The factions did, however, present conditions Monday that would lead them to abstain, and even vote in favor of the law, depending on its wording.

MK Azmi Bishara, chairman of Balad, said his three-member faction would not support disengagement, "as it has been presented in its present form." Bishara has opposed disengagement from the time it was first presented by Prime Minsiter Ariel Sharon; the question now being considered is "whether to abstain or oppose the plan, which comes instead of a political program."

The two other factions - Hadash-Ta'al, with three MKs, and the United Arab List (UAL), with two MKs - have expressed themselves similarly, although they have left open the option of supporting the bill.

Hadash-Ta'al chairman Mohammed Barakeh said his faction will oppose the bill if, as Sharon said Monday, its wording is the same as that of the cabinet decision on disengagement, which includes strengthening settlement in Judea and Samaria.

According to Barakeh, the option of a yes vote on the bill might be created "in a situation in which the government proposes only evacuating the settlements and we believe there is separation from the Sharonian complex, which is unilateral and includes strengthening of the settlements."

UAL chairman Abdulmalik Dehamshe also said, "if the bill includes only disengagement, and no more, we will be obliged to support it.

The Arab party institutions are slated to meet in the coming days to discuss disengagement. Discussions will focus on whether the bill should be supported as a political move, even if its origin is in a right-wing government, when its practical result is the evacuation of settlements, Israeli withdrawal and "liberation" of Palestinian land.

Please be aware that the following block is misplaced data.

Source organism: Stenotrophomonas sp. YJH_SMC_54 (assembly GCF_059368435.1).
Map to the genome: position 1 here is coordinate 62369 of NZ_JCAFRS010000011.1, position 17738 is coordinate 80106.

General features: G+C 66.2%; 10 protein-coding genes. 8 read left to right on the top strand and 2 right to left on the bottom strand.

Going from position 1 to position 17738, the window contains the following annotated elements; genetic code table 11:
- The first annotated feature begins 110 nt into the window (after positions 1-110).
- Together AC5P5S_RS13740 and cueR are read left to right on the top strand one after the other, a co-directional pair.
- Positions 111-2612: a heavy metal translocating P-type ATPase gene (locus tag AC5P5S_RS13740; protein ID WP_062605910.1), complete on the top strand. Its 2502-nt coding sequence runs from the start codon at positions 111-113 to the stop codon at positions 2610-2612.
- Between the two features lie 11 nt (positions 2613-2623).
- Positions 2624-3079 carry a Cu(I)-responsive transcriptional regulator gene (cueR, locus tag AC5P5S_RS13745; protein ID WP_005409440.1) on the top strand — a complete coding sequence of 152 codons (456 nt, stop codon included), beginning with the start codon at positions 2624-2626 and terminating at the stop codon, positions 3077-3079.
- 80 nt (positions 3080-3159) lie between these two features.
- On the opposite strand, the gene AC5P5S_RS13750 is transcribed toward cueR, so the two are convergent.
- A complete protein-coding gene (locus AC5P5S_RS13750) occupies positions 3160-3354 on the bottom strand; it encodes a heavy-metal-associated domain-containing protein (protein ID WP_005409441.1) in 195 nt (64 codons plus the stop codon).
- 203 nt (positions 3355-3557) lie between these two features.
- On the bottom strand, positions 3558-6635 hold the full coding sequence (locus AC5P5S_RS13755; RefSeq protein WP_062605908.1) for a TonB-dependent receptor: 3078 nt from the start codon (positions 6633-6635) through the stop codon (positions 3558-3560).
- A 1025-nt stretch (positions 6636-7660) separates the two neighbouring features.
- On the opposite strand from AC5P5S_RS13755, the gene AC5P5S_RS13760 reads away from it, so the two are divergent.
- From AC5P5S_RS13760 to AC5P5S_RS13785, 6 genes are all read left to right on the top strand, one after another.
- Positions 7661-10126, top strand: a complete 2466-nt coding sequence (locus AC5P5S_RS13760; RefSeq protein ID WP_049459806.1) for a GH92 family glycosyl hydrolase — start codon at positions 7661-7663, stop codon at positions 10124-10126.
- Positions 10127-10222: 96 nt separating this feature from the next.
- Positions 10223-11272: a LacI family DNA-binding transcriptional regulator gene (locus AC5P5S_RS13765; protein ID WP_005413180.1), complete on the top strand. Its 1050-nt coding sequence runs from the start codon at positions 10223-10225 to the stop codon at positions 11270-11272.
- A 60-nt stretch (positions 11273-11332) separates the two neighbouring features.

Those opposed to disengagement quote the interview given to Haaretz by Sharon adviser Dov Weisglass in which he said the goal of disengagement was a freezing of the political process. Supporters of disengagement in Hadash use the reasoning expressed by Communist MKs who voted in favor of Camp David in 1978.

The question in principle is whether the political forces at work will wear down even the undecided, impelling them to vote against the bill, similar to the way in which the Arab public was called to boycott the 2001 elections for prime minister. The nationalist elements in the Arab community, led by Balad, are likely to be the source of such political forces.

List of Knesset Factions

additional details http://www.knesset.gov.il/history/eng/eng_hist16_s.htm

International Opinion on Disengagement

The Quartet
Reasons for supporting Disengagement:

1. Belief that Disengagement will help restart negotiations
2. General support for actions which put Israel and PA on track to Road Map.
3. General support for movement towards the realization of a two-state solution to the conflict.

The Geneva Initiative/Accord

Online, downloadable text in several languages, background, international response
Highlights and other Landmarks
Presentation by chief architects of the G.I.
Main points - "Logic"
Alternative option to militarism
Opponent's critique






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08 Nov 2005 / 6 Heshvan 5766 0